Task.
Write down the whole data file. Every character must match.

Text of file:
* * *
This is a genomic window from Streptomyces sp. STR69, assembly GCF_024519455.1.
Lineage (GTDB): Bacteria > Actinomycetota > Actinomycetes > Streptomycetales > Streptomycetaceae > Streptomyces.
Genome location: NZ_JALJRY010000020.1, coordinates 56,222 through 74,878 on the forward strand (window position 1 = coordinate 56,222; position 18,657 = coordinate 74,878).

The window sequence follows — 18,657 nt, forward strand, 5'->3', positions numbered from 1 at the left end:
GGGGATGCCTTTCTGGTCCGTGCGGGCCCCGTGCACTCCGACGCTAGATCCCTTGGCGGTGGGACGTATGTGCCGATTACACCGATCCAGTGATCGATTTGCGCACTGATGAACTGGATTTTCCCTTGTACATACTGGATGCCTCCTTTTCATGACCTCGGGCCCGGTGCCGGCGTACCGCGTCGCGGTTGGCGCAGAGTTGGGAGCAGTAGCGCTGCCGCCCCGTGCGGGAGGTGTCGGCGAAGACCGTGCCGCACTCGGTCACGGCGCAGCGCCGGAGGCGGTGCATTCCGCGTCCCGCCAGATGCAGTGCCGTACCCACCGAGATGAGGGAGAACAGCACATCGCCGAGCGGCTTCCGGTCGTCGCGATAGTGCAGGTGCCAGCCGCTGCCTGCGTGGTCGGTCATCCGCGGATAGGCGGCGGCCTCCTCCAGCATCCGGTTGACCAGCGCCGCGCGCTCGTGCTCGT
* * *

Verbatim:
This is a genomic window from Streptomyces sp. STR69, assembly GCF_024519455.1.
Lineage (GTDB): Bacteria > Actinomycetota > Actinomycetes > Streptomycetales > Streptomycetaceae > Streptomyces.
Genome location: NZ_JALJRY010000020.1, coordinates 56,222 through 74,878 on the forward strand (window position 1 = coordinate 56,222; position 18,657 = coordinate 74,878).

The window sequence follows — 18,657 nt, forward strand, 5'->3', positions numbered from 1 at the left end:
GGGGATGCCTTTCTGGTCCGTGCGGGCCCCGTGCACTCCGACGCTAGATCCCTTGGCGGTGGGACGTATGTGCCGATTACACCGATCCAGTGATCGATTTGCGCACTGATGAACTGGATTTTCCCTTGTACATACTGGATGCCTCCTTTTCATGACCTCGGGCCCGGTGCCGGCGTACCGCGTCGCGGTTGGCGCAGAGTTGGGAGCAGTAGCGCTGCCGCCCCGTGCGGGAGGTGTCGGCGAAGACCGTGCCGCACTCGGTCACGGCGCAGCGCCGGAGGCGGTGCATTCCGCGTCCCGCCAGATGCAGTGCCGTACCCACCGAGATGAGGGAGAACAGCACATCGCCGAGCGGCTTCCGGTCGTCGCGATAGTGCAGGTGCCAGCCGCTGCCTGCGTGGTCGGTCATCCGCGGATAGGCGGCGGCCTCCTCCAGCATCCGGTTGACCAGCGCCGCGCGCTCGTGCTCGT